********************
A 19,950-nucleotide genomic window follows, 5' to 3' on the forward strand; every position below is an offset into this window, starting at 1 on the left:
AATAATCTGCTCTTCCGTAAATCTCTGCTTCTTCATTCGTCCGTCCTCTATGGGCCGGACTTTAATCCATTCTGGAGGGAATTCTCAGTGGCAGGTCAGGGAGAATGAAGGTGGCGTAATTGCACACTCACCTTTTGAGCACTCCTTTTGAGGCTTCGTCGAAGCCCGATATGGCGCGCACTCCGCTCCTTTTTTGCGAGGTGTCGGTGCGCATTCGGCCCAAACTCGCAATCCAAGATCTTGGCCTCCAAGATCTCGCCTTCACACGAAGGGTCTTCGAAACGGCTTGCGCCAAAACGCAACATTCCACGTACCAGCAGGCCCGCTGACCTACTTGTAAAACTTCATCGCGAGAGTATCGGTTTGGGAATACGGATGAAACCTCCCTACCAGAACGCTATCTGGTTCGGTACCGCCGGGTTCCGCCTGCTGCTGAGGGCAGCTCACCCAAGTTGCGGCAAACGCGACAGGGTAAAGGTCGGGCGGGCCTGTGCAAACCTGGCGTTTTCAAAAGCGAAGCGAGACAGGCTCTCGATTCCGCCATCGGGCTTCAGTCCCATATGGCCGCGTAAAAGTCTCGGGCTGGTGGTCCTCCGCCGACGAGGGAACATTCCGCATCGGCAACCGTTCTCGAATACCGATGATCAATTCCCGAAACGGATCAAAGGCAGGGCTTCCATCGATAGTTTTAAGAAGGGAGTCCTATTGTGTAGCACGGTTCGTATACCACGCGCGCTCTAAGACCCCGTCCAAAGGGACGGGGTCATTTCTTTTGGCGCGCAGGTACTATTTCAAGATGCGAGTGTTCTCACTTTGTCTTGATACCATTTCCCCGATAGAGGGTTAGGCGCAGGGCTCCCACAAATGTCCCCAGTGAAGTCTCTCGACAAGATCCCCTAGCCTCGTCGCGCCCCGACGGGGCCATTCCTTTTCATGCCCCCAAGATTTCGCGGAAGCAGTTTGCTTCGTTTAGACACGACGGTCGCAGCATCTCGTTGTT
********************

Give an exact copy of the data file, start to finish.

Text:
A 19,950-nucleotide genomic window follows, 5' to 3' on the forward strand; every position below is an offset into this window, starting at 1 on the left:
AATAATCTGCTCTTCCGTAAATCTCTGCTTCTTCATTCGTCCGTCCTCTATGGGCCGGACTTTAATCCATTCTGGAGGGAATTCTCAGTGGCAGGTCAGGGAGAATGAAGGTGGCGTAATTGCACACTCACCTTTTGAGCACTCCTTTTGAGGCTTCGTCGAAGCCCGATATGGCGCGCACTCCGCTCCTTTTTTGCGAGGTGTCGGTGCGCATTCGGCCCAAACTCGCAATCCAAGATCTTGGCCTCCAAGATCTCGCCTTCACACGAAGGGTCTTCGAAACGGCTTGCGCCAAAACGCAACATTCCACGTACCAGCAGGCCCGCTGACCTACTTGTAAAACTTCATCGCGAGAGTATCGGTTTGGGAATACGGATGAAACCTCCCTACCAGAACGCTATCTGGTTCGGTACCGCCGGGTTCCGCCTGCTGCTGAGGGCAGCTCACCCAAGTTGCGGCAAACGCGACAGGGTAAAGGTCGGGCGGGCCTGTGCAAACCTGGCGTTTTCAAAAGCGAAGCGAGACAGGCTCTCGATTCCGCCATCGGGCTTCAGTCCCATATGGCCGCGTAAAAGTCTCGGGCTGGTGGTCCTCCGCCGACGAGGGAACATTCCGCATCGGCAACCGTTCTCGAATACCGATGATCAATTCCCGAAACGGATCAAAGGCAGGGCTTCCATCGATAGTTTTAAGAAGGGAGTCCTATTGTGTAGCACGGTTCGTATACCACGCGCGCTCTAAGACCCCGTCCAAAGGGACGGGGTCATTTCTTTTGGCGCGCAGGTACTATTTCAAGATGCGAGTGTTCTCACTTTGTCTTGATACCATTTCCCCGATAGAGGGTTAGGCGCAGGGCTCCCACAAATGTCCCCAGTGAAGTCTCTCGACAAGATCCCCTAGCCTCGTCGCGCCCCGACGGGGCCATTCCTTTTCATGCCCCCAAGATTTCGCGGAAGCAGTTTGCTTCGTTTAGACACGACGGTCGCAGCATCTCGTTGTT